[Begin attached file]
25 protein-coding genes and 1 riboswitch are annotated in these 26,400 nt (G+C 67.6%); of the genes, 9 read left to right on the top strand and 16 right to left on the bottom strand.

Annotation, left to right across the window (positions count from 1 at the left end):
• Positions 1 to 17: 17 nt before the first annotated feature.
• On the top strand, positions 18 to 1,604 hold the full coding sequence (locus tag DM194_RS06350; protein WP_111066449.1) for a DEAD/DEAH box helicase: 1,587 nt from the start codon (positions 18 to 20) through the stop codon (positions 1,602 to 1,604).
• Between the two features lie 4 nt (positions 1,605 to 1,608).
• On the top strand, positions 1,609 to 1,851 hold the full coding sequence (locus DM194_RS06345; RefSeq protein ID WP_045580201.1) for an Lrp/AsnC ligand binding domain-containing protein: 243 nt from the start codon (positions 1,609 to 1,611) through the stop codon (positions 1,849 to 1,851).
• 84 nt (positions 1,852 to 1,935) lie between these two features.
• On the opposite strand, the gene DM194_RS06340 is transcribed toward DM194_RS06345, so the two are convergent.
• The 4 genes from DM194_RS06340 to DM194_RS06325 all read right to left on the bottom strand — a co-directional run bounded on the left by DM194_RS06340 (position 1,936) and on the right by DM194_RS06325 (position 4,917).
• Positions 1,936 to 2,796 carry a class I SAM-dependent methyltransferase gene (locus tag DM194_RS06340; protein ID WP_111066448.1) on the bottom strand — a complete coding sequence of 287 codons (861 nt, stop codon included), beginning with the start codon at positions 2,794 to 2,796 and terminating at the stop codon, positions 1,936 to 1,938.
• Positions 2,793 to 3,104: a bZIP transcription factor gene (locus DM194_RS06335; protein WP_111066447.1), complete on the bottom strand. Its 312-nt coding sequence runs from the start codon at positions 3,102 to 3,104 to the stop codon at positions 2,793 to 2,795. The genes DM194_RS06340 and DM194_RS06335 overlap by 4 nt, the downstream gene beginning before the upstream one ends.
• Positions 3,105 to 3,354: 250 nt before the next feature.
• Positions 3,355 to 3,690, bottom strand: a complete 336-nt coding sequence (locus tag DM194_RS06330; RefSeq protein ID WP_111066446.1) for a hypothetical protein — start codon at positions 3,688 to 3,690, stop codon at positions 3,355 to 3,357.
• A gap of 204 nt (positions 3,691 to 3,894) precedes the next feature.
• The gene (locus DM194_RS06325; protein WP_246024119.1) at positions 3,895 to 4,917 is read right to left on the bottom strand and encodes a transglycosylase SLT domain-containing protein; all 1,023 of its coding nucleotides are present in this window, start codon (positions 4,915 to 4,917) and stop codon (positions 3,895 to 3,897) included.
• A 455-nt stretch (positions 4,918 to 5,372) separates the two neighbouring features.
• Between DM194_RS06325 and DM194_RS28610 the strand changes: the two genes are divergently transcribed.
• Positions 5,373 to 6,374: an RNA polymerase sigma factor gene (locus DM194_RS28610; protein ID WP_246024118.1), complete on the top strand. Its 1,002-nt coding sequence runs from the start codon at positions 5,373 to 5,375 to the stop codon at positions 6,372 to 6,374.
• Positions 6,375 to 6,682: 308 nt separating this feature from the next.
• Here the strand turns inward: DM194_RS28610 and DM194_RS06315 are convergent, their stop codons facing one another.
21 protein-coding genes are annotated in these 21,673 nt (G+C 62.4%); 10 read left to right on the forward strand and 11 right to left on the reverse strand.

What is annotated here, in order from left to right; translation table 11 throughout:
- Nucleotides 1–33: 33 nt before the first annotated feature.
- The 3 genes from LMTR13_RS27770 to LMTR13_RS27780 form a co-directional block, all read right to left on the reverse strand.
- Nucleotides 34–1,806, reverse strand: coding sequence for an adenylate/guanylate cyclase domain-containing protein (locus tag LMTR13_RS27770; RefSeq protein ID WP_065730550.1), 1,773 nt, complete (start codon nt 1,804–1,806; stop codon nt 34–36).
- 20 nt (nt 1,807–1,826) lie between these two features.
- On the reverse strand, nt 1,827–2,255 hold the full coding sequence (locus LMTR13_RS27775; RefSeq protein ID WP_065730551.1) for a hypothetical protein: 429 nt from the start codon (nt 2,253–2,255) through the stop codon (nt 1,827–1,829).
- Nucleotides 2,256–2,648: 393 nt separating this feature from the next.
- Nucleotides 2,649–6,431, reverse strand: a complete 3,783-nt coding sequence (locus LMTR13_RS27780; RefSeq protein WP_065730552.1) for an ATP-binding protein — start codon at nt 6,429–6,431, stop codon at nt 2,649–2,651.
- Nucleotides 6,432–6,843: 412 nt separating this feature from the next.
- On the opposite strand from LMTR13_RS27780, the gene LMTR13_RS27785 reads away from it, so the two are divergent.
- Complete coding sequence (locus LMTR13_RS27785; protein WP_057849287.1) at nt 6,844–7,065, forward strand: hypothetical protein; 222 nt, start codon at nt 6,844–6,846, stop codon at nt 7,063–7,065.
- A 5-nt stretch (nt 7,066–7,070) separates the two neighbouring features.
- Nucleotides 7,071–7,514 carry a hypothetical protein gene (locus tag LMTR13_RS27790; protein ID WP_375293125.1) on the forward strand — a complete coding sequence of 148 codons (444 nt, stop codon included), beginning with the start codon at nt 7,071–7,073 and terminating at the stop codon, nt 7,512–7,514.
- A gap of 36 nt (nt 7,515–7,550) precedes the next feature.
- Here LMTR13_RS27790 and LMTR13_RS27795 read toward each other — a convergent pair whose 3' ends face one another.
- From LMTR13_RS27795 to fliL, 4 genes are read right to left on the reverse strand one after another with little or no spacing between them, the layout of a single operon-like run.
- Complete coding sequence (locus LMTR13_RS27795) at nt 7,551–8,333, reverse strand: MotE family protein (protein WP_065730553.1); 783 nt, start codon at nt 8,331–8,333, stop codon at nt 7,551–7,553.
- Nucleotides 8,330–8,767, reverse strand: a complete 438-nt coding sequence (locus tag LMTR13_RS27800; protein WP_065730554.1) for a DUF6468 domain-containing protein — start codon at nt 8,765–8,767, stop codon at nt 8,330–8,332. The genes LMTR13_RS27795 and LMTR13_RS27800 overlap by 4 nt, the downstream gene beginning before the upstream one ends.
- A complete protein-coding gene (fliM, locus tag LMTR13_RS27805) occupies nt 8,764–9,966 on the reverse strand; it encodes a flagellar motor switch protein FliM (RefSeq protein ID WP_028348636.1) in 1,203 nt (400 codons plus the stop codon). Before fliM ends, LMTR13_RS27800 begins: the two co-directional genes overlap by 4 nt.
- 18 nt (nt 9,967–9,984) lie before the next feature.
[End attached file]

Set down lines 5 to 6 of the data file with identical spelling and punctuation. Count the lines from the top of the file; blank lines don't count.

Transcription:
• Between the two features lie 4 nt (positions 1,605 to 1,608).
• On the top strand, positions 1,609 to 1,851 hold the full coding sequence (locus DM194_RS06345; RefSeq protein ID WP_045580201.1) for an Lrp/AsnC ligand binding domain-containing protein: 243 nt from the start codon (positions 1,609 to 1,611) through the stop codon (positions 1,849 to 1,851).